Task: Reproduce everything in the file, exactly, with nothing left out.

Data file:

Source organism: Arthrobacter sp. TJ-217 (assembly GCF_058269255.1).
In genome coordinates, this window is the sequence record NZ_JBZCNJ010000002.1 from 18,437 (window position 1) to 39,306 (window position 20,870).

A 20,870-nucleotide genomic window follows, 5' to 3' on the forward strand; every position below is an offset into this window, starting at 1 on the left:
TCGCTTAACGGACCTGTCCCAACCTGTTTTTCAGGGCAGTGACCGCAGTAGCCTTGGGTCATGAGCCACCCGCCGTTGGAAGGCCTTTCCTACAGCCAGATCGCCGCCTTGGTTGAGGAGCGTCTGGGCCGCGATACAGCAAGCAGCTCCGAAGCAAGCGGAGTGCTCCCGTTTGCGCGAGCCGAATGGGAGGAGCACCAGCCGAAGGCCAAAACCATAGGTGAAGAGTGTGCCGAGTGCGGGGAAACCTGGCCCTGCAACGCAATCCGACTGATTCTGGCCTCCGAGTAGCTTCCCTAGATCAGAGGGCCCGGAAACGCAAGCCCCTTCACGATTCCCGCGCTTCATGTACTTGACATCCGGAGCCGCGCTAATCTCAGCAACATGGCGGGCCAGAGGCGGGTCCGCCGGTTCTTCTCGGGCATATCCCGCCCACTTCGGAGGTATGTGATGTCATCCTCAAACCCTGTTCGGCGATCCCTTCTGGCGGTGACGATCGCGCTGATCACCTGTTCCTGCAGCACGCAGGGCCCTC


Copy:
Source organism: Arthrobacter sp. TJ-217 (assembly GCF_058269255.1).
In genome coordinates, this window is the sequence record NZ_JBZCNJ010000002.1 from 18,437 (window position 1) to 39,306 (window position 20,870).

A 20,870-nucleotide genomic window follows, 5' to 3' on the forward strand; every position below is an offset into this window, starting at 1 on the left:
TCGCTTAACGGACCTGTCCCAACCTGTTTTTCAGGGCAGTGACCGCAGTAGCCTTGGGTCATGAGCCACCCGCCGTTGGAAGGCCTTTCCTACAGCCAGATCGCCGCCTTGGTTGAGGAGCGTCTGGGCCGCGATACAGCAAGCAGCTCCGAAGCAAGCGGAGTGCTCCCGTTTGCGCGAGCCGAATGGGAGGAGCACCAGCCGAAGGCCAAAACCATAGGTGAAGAGTGTGCCGAGTGCGGGGAAACCTGGCCCTGCAACGCAATCCGACTGATTCTGGCCTCCGAGTAGCTTCCCTAGATCAGAGGGCCCGGAAACGCAAGCCCCTTCACGATTCCCGCGCTTCATGTACTTGACATCCGGAGCCGCGCTAATCTCAGCAACATGGCGGGCCAGAGGCGGGTCCGCCGGTTCTTCTCGGGCATATCCCGCCCACTTCGGAGGTATGTGATGTCATCCTCAAACCCTGTTCGGCGATCCCTTCTGGCGGTGACGATCGCGCTGATCACCTGTTCCTGCAGCACGCAGGGCCCTC